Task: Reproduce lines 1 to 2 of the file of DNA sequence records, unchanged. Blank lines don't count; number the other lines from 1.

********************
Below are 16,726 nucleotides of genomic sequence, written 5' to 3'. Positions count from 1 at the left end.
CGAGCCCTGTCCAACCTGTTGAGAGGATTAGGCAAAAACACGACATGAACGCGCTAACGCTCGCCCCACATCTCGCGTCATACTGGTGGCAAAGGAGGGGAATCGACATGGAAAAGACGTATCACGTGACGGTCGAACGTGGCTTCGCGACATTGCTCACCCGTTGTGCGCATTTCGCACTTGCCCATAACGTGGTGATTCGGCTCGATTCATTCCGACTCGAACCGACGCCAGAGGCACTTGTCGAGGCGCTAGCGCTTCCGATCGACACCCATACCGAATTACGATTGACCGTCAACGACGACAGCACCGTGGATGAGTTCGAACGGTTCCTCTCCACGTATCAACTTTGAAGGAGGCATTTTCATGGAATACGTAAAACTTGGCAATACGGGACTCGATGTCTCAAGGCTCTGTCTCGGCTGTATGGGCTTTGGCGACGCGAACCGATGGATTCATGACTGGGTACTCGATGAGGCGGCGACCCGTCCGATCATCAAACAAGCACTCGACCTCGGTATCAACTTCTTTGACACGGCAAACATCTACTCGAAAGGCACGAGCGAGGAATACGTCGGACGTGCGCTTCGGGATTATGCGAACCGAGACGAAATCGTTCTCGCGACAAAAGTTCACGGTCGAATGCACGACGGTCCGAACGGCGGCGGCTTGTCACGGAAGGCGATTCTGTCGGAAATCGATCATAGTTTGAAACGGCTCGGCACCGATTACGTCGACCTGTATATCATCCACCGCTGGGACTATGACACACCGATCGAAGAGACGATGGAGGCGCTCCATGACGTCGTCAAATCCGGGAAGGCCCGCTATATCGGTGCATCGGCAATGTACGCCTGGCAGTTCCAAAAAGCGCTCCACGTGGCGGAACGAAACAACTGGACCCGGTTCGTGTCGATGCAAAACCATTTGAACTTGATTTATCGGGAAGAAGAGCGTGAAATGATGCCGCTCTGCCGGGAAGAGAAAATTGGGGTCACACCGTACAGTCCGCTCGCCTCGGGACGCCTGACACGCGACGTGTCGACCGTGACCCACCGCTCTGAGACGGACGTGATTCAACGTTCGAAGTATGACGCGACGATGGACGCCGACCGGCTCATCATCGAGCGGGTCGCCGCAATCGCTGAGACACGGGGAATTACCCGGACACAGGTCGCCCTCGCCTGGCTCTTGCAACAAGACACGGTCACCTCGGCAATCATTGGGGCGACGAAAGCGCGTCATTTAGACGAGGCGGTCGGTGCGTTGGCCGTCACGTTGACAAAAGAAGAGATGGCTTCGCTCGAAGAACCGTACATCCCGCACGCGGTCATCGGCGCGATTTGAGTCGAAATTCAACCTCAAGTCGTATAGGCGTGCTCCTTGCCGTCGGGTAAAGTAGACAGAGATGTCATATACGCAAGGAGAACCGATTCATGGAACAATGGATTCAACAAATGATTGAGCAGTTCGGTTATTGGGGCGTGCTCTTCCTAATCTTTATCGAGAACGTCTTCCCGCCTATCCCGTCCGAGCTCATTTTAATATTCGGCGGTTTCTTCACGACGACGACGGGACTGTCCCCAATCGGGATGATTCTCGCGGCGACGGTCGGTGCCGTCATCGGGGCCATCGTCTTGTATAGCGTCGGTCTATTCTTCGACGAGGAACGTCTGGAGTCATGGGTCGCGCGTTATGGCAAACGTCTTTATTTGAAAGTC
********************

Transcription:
Below are 16,726 nucleotides of genomic sequence, written 5' to 3'. Positions count from 1 at the left end.
CGAGCCCTGTCCAACCTGTTGAGAGGATTAGGCAAAAACACGACATGAACGCGCTAACGCTCGCCCCACATCTCGCGTCATACTGGTGGCAAAGGAGGGGAATCGACATGGAAAAGACGTATCACGTGACGGTCGAACGTGGCTTCGCGACATTGCTCACCCGTTGTGCGCATTTCGCACTTGCCCATAACGTGGTGATTCGGCTCGATTCATTCCGACTCGAACCGACGCCAGAGGCACTTGTCGAGGCGCTAGCGCTTCCGATCGACACCCATACCGAATTACGATTGACCGTCAACGACGACAGCACCGTGGATGAGTTCGAACGGTTCCTCTCCACGTATCAACTTTGAAGGAGGCATTTTCATGGAATACGTAAAACTTGGCAATACGGGACTCGATGTCTCAAGGCTCTGTCTCGGCTGTATGGGCTTTGGCGACGCGAACCGATGGATTCATGACTGGGTACTCGATGAGGCGGCGACCCGTCCGATCATCAAACAAGCACTCGACCTCGGTATCAACTTCTTTGACACGGCAAACATCTACTCGAAAGGCACGAGCGAGGAATACGTCGGACGTGCGCTTCGGGATTATGCGAACCGAGACGAAATCGTTCTCGCGACAAAAGTTCACGGTCGAATGCACGACGGTCCGAACGGCGGCGGCTTGTCACGGAAGGCGATTCTGTCGGAAATCGATCATAGTTTGAAACGGCTCGGCACCGATTACGTCGACCTGTATATCATCCACCGCTGGGACTATGACACACCGATCGAAGAGACGATGGAGGCGCTCCATGACGTCGTCAAATCCGGGAAGGCCCGCTATATCGGTGCATCGGCAATGTACGCCTGGCAGTTCCAAAAAGCGCTCCACGTGGCGGAACGAAACAACTGGACCCGGTTCGTGTCGATGCAAAACCATTTGAACTTGATTTATCGGGAAGAAGAGCGTGAAATGATGCCGCTCTGCCGGGAAGAGAAAATTGGGGTCACACCGTACAGTCCGCTCGCCTCGGGACGCCTGACACGCGACGTGTCGACCGTGACCCACCGCTCTGAGACGGACGTGATTCAACGTTCGAAGTATGACGCGACGATGGACGCCGACCGGCTCATCATCGAGCGGGTCGCCGCAATCGCTGAGACACGGGGAATTACCCGGACACAGGTCGCCCTCGCCTGGCTCTTGCAACAAGACACGGTCACCTCGGCAATCATTGGGGCGACGAAAGCGCGTCATTTAGACGAGGCGGTCGGTGCGTTGGCCGTCACGTTGACAAAAGAAGAGATGGCTTCGCTCGAAGAACCGTACATCCCGCACGCGGTCATCGGCGCGATTTGAGTCGAAATTCAACCTCAAGTCGTATAGGCGTGCTCCTTGCCGTCGGGTAAAGTAGACAGAGATGTCATATACGCAAGGAGAACCGATTCATGGAACAATGGATTCAACAAATGATTGAGCAGTTCGGTTATTGGGGCGTGCTCTTCCTAATCTTTATCGAGAACGTCTTCCCGCCTATCCCGTCCGAGCTCATTTTAATATTCGGCGGTTTCTTCACGACGACGACGGGACTGTCCCCAATCGGGATGATTCTCGCGGCGACGGTCGGTGCCGTCATCGGGGCCATCGTCTTGTATAGCGTCGGTCTATTCTTCGACGAGGAACGTCTGGAGTCATGGGTCGCGCGTTATGGCAAACGTCTTTATTTGAAAGTC